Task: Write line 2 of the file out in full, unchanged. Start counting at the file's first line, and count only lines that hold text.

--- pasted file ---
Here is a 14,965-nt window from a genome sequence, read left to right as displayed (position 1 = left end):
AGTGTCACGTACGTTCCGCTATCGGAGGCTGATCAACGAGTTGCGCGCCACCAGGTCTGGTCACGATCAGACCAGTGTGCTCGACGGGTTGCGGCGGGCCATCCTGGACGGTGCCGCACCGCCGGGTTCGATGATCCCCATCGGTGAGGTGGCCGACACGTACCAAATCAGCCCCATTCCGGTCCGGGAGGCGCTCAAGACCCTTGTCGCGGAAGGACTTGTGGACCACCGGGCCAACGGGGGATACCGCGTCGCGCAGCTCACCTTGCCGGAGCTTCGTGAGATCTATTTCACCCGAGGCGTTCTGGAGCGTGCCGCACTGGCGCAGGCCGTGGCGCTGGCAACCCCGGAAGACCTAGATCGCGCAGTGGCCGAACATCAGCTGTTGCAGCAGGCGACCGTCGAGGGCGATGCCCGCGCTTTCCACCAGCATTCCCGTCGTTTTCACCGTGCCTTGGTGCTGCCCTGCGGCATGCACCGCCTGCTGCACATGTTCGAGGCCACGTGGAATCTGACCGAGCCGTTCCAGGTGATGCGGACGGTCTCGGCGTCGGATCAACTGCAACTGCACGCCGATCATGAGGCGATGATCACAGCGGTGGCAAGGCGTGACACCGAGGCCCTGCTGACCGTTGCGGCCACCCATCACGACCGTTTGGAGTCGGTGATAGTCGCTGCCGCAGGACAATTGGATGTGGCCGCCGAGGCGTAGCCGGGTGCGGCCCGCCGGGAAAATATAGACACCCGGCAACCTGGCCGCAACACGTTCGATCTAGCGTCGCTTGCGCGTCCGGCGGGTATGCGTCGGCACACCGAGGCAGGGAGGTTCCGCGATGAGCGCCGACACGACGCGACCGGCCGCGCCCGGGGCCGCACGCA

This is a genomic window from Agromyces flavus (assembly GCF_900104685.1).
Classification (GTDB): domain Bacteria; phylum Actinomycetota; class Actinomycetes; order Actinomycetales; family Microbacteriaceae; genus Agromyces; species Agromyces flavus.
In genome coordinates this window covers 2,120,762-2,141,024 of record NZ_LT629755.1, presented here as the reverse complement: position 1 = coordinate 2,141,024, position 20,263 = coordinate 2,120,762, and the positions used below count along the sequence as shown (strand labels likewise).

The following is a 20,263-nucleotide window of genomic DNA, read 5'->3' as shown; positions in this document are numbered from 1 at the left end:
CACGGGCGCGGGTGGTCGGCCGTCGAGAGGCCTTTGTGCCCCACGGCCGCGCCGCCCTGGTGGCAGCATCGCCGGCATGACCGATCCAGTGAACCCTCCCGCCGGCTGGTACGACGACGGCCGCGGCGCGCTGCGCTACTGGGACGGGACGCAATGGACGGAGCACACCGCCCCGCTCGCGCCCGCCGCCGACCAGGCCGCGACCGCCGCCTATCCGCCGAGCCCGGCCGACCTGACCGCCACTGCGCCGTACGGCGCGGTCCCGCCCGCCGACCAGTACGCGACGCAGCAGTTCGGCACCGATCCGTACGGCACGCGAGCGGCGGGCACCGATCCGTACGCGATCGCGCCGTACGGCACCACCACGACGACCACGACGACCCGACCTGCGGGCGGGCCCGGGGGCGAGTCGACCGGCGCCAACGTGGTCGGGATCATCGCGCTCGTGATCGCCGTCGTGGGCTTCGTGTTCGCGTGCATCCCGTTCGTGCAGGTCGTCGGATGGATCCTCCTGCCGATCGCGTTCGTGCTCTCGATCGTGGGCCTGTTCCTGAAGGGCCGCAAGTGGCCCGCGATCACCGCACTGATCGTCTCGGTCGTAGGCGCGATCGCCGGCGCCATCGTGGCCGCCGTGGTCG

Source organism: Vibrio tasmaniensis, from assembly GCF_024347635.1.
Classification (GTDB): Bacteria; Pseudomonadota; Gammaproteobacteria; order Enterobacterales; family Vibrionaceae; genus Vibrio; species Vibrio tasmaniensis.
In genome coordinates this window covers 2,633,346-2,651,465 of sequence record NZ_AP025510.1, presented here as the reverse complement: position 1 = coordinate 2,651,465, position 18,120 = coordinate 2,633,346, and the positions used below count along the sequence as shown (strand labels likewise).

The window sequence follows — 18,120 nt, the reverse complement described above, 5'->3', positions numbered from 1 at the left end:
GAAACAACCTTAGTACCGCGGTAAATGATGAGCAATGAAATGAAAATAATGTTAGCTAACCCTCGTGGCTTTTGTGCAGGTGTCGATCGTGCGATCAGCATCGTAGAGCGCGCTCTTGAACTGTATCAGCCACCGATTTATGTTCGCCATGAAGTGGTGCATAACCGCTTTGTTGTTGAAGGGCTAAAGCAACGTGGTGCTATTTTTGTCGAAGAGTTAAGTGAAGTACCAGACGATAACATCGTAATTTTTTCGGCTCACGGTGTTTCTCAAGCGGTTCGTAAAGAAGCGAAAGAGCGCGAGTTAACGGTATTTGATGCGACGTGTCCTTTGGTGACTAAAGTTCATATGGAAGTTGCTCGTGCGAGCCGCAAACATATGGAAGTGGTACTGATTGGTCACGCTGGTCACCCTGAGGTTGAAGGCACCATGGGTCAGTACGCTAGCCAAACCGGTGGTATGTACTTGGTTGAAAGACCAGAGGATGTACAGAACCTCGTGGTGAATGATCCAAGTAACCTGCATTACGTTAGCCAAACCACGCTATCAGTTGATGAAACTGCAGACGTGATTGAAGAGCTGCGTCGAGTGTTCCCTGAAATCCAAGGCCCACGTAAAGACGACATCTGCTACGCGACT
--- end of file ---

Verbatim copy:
AGTGTCACGTACGTTCCGCTATCGGAGGCTGATCAACGAGTTGCGCGCCACCAGGTCTGGTCACGATCAGACCAGTGTGCTCGACGGGTTGCGGCGGGCCATCCTGGACGGTGCCGCACCGCCGGGTTCGATGATCCCCATCGGTGAGGTGGCCGACACGTACCAAATCAGCCCCATTCCGGTCCGGGAGGCGCTCAAGACCCTTGTCGCGGAAGGACTTGTGGACCACCGGGCCAACGGGGGATACCGCGTCGCGCAGCTCACCTTGCCGGAGCTTCGTGAGATCTATTTCACCCGAGGCGTTCTGGAGCGTGCCGCACTGGCGCAGGCCGTGGCGCTGGCAACCCCGGAAGACCTAGATCGCGCAGTGGCCGAACATCAGCTGTTGCAGCAGGCGACCGTCGAGGGCGATGCCCGCGCTTTCCACCAGCATTCCCGTCGTTTTCACCGTGCCTTGGTGCTGCCCTGCGGCATGCACCGCCTGCTGCACATGTTCGAGGCCACGTGGAATCTGACCGAGCCGTTCCAGGTGATGCGGACGGTCTCGGCGTCGGATCAACTGCAACTGCACGCCGATCATGAGGCGATGATCACAGCGGTGGCAAGGCGTGACACCGAGGCCCTGCTGACCGTTGCGGCCACCCATCACGACCGTTTGGAGTCGGTGATAGTCGCTGCCGCAGGACAATTGGATGTGGCCGCCGAGGCGTAGCCGGGTGCGGCCCGCCGGGAAAATATAGACACCCGGCAACCTGGCCGCAACACGTTCGATCTAGCGTCGCTTGCGCGTCCGGCGGGTATGCGTCGGCACACCGAGGCAGGGAGGTTCCGCGATGAGCGCCGACACGACGCGACCGGCCGCGCCCGGGGCCGCACGCA